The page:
Means visits O's, offers updates: 'Still a big part of our team'

Baltimore's ace addresses media for first time since undergoing Tommy John surgery

May 21st, 2022

BALTIMORE -- Take a look at John Means, back in the Camden Yards clubhouse on Wednesday afternoon before the Orioles took on the Yankees, and there are a few noticeable differences. For starters, nearly the entirety of his left arm is bandaged and braced up following his Tommy John surgery exactly three weeks prior.

The other? Well, his patented mustache is back, most pronounced when the camera lights flipped on as he met the media at his locker for the first time since he underwent the operation that ended his 2022 season -- and will likely take away some of ’23.

“I was losing my mind,” Means said. “I gotta keep it fresh. Something, I don't know. Just felt like doing it one day, and here it is.”

The return of the ‘stache is indicative of the road back for Means. Though he’s been told he’s “way ahead of schedule” at this early juncture, he acknowledges it will be at least five or six months before he can think about the timeline to stepping on a mound in a game setting, let alone in a controlled environment.

So Means will be doing anything he can to keep his mind active, and “working out like crazy to try and keep that competitive edge.” Part of that recipe will include being around the team when he can, this week his first time doing so. He’ll join them on the trip to New York on Monday, then maybe pop his head in once a month during a future homestand.

It pains him that he can’t be part of this pitching staff, performing admirably through the first month and a half of the season without him -- and one that’s only expected to enhance with the arrival of top prospects before summer’s end. It’s part of the mental game Means is facing right now, arguably just as if not more arduous than the physical aspect.

“It's more difficult than I thought it was going to be,” Means said. “It's tough watching games and that sort of thing. You just want to be there. Good, bad -- whatever it is, you want to be there for your team and be a part of it. So that part's been hard, but I'm getting used to it.”

So call being in Baltimore this week uplifting -- not just for him, but also for those on the other end of his handshakes, fist bumps and one-armed hugs.

“It's great to see him in the clubhouse. I know he was itching to get back and being around the guys and they were looking forward to seeing him as well,” said manager Brandon Hyde. “ … He's still a big part of our team.”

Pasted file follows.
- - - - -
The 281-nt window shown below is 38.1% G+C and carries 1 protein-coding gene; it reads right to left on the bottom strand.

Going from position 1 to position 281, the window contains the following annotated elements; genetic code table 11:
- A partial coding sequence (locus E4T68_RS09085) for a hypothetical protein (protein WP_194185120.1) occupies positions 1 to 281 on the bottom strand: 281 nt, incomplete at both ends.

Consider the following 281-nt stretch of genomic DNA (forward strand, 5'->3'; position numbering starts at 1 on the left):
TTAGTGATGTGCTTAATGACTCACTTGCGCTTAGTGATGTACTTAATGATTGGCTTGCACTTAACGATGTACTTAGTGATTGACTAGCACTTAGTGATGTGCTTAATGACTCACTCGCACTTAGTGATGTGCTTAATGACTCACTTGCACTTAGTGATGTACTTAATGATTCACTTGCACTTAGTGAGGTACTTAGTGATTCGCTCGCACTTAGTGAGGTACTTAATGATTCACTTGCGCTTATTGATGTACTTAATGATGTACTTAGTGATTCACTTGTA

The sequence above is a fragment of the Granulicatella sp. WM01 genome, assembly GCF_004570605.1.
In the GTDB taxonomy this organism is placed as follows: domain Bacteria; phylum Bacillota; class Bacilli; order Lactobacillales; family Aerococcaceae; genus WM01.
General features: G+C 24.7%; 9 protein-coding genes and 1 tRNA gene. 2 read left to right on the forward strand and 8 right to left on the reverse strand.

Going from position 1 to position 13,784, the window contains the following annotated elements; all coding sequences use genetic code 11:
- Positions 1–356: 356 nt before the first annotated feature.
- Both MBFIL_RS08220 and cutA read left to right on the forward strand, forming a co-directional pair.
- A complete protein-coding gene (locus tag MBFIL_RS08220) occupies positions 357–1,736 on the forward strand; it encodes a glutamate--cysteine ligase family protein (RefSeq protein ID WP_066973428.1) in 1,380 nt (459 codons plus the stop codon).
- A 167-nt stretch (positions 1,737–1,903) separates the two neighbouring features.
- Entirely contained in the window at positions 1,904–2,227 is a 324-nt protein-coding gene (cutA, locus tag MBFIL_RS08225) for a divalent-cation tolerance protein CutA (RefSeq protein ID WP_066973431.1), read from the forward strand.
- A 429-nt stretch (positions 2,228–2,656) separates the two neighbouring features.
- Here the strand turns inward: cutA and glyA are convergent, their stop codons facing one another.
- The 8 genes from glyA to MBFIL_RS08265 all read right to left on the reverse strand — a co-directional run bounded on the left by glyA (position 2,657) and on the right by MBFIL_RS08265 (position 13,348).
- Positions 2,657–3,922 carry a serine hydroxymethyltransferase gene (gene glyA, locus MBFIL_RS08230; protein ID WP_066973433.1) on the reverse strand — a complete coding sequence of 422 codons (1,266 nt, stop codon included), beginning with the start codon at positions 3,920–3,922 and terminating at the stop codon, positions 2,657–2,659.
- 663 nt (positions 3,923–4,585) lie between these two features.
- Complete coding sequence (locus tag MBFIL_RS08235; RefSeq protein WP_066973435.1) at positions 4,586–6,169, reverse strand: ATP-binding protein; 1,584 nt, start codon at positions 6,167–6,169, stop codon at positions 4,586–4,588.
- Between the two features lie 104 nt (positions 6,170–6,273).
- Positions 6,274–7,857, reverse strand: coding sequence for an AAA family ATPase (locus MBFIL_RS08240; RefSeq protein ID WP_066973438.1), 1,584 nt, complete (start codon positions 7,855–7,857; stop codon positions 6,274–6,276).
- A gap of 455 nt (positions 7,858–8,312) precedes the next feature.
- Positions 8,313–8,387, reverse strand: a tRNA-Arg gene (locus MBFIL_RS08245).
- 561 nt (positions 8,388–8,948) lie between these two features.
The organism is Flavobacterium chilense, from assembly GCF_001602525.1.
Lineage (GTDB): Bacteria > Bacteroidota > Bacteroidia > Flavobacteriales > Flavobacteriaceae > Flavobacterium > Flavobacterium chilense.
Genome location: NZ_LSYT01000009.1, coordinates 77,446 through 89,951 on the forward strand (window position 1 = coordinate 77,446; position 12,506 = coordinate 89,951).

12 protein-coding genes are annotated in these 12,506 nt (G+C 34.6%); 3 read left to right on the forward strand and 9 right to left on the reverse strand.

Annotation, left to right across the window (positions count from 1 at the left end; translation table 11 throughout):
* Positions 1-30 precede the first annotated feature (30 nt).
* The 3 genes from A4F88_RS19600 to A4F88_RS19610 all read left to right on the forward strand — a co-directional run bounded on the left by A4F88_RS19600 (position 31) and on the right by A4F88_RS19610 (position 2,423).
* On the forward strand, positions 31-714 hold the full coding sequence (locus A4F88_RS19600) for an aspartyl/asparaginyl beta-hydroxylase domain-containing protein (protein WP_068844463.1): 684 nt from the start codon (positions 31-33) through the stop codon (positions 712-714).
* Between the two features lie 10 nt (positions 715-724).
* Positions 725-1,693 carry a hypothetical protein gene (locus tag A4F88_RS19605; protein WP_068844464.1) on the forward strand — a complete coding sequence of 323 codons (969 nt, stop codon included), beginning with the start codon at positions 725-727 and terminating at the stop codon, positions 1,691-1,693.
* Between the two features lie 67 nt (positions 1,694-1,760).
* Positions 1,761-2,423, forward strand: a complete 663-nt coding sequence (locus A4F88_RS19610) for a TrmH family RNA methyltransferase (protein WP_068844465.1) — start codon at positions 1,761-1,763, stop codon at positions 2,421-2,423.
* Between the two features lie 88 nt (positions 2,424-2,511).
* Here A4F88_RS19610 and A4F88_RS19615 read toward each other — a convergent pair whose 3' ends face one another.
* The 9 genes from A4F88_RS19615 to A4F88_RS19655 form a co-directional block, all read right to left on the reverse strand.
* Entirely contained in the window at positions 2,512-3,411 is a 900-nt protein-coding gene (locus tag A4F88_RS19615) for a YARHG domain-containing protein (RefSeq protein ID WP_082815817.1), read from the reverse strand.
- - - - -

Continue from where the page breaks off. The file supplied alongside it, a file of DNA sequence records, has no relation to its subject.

Physically, after tearing 90 percent of his left UCL, Means is limited to lower-body conditioning and physical therapy exercises. That’s being conducted in Arlington, Texas, where he underwent the operation and where other pitchers rehabbing from Tommy John are congregated in a rehab facility.

It also includes some in-home cardio, which allows him to be around his son, McCoy, like he hasn’t been able to be in summers past.

“Yeah, that's been the best part, let me tell you,” Means smiled. “He's swinging off the tee now and he's running around constantly. I'm getting my workout in just chasing him around the living room and kitchen to try to keep his hands off the oven and microwave.”

Opportunities like those will be one of the saving graces Means can take away from this reality. Work ethic and competitive fire have been central to his career, from 11th-round Draft pick to fringe roster option to All-Star and ace. Baseball absent from his daily routine begets an empty heart.

Only Means of 2023, whenever he gets back into a game, will be able to more fully appreciate what the coming year looks like, how it matures him. But if Means of May ’22 has his way, there will be little left up to doubt about his capabilities when he’s back at Camden Yards to pitch once again.

“I'm looking forward to coming back,” Means said. “I'm looking forward to, you know, the grind of this.”